Smaller campaigns are underway to save Constructivist buildings because they are generally in a very poor state of repair after decades of neglect or else are being remodelled in a way that ignores their historic significance. Many have already been torn down by developers and replaced with new buildings.
There is meanwhile a family versus government row over the private house of architect Konstantin Melnikov, built in the late 1920s of two vertical cylinders dotted with hexagonal windows.
Melnikov’s artist son Viktor, on his death in 2006, left the house to be turned into a state museum, and it remains perfectly preserved, even with pencils in original boxes still on Melnikov’s desk in the airy studio space.
But the house is caught up in a complex dispute between family members and culture officials over its future, which has prevented its opening to the public.
Viktor Melnikov’s daughter and the will’s executor, Yekaterina Karinskaya, is living in the house packed with paintings and antiques, and says she does everything from paying heating bills to clearing snow.
“It’s a phenomenon of unique architecture, unique spirit,” she told AFP during a rare tour. “When you come through the gate, you enter a completely different time.”


‘Gold’ whips up India’s patriotism through hockey

Updated 21 August 2018
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‘Gold’ whips up India’s patriotism through hockey

CHENNAI: Sports films seem to be the fashion in India. In recent times, there has been “Soorma,” “Chak De! India,” “Mary Kom,” “Sala Khadoos” and “Lagaan.” And now it is Reema Kagti’s “Gold,” a fictional story loosely based on India’s first gold medal as an independent country at the 1948 London Olympics.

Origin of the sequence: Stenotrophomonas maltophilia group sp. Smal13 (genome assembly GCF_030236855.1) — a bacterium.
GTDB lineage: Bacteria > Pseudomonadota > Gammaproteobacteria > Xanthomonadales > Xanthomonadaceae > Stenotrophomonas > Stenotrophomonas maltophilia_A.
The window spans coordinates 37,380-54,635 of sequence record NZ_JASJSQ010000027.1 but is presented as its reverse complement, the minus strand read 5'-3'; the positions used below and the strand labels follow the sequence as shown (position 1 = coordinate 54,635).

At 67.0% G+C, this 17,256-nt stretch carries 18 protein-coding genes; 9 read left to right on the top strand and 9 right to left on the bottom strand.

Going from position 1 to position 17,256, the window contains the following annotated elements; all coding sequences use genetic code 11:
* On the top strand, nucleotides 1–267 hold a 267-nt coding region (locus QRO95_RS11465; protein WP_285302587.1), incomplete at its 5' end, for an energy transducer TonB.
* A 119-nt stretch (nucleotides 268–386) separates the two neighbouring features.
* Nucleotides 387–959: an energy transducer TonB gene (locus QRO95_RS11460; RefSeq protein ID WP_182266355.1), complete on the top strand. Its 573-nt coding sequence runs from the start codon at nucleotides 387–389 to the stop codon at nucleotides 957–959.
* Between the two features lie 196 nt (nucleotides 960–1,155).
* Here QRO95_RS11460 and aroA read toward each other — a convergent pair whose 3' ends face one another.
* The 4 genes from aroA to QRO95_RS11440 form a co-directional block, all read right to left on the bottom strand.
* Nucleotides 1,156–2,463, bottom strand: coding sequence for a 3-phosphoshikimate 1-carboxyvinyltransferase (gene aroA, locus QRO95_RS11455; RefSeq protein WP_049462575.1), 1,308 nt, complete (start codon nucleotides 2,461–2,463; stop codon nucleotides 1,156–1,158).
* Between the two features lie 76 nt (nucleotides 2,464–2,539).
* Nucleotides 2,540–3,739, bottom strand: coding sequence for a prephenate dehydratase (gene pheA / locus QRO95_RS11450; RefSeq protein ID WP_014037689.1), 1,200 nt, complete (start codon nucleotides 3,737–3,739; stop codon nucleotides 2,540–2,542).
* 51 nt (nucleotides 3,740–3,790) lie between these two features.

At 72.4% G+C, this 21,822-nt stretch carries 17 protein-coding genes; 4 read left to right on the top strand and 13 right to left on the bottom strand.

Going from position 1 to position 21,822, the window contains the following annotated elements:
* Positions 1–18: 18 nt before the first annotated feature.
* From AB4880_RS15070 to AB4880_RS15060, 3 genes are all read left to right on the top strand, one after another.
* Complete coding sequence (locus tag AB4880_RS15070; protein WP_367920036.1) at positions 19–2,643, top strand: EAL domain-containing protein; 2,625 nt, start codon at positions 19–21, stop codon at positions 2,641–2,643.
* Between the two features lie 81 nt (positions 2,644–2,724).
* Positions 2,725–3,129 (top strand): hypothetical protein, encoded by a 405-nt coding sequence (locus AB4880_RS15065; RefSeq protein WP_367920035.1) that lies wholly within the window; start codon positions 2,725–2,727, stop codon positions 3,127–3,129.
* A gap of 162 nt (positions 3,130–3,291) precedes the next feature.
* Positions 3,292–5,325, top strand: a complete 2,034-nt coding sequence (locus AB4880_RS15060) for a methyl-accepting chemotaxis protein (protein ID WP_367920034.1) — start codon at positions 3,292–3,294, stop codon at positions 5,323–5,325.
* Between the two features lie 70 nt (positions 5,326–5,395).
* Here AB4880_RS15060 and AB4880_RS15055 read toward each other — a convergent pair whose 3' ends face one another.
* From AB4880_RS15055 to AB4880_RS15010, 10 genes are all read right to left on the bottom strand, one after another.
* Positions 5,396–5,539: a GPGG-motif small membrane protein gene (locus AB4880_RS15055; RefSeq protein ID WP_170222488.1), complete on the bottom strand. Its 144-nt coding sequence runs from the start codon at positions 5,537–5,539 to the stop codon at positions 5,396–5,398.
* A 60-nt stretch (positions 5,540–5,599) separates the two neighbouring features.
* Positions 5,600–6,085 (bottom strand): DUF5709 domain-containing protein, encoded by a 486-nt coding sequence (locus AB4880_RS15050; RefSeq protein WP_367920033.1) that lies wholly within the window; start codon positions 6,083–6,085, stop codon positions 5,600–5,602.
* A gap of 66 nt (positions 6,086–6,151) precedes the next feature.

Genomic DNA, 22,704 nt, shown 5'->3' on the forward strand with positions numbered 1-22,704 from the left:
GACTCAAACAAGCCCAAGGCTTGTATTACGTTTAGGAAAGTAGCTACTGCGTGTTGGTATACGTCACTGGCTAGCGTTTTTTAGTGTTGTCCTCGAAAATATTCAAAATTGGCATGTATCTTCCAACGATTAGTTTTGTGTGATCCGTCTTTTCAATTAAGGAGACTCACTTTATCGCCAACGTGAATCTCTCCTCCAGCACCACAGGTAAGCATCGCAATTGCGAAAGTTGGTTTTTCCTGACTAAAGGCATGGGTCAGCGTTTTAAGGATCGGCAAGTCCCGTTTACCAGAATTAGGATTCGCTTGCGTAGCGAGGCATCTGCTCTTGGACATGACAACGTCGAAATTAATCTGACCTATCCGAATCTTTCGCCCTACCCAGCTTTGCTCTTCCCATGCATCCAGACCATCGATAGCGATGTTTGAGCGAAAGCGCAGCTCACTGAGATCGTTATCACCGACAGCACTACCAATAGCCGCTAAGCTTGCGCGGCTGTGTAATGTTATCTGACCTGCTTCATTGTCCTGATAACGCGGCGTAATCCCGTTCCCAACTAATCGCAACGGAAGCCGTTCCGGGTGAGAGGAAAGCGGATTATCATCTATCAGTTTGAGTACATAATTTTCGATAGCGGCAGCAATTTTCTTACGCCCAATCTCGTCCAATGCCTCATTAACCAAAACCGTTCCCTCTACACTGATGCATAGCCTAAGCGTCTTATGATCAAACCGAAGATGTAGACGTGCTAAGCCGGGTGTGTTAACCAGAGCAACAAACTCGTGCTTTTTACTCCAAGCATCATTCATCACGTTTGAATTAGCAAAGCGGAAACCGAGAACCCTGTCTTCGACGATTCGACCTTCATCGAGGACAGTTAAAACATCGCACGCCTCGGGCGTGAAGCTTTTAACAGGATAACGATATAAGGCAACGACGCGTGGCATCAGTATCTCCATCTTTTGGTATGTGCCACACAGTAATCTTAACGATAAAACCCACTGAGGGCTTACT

Bollywood bigwig Akshay Kumar, who has in recent years taken on the role of a patriotic Samaritan with movies like “Padman,” “Toilet,” “Airlift” and so on, portrays Tapan Das, a Bengali coach and manager of India’s field hockey team.
Dhoti-clad Das is passionate about the country’s national game, which has now been eclipsed by the glamorous and money-spinning cricket. A bit of a clown and an alcoholic, he somehow manages to convince the hockey federation that he can assemble a winning team and clinch the gold at the London Olympics, just a year after India became a free country. Putting together a team of players (Kunal Kapoor, Amit Sadh, Vineet Kumar Singh and Sunny Kaushal among others ), Das raises a battle cry: Let us avenge 200 years of British slavery by winning the hockey gold on their home turf!
The script and the way it has been narrated capture the essence of a newly independent India, struggling to cope with the blood and gore of the Partition, and it is a heart-rending human tragedy. What is more, “Gold” is a brutal reminder of how the division of the Indian subcontinent into two nations not only split the people, but also its sports and players. There is a poignant moment when we see Pakistani players cheering Indians on the field in what was to be one of the last examples of such unity.
Admittedly, Akshay carries the film with his antics, bordering on buffoonery, and an almost obsessive earnestness. But he appears to be playing this nation-building patriotic card a little too often, pushing us into a bit of boredom. “Gold” is not in the same league as “Chak De! India” or “Lagaan.” A certain novelty we saw in these two movies seems to have been lost.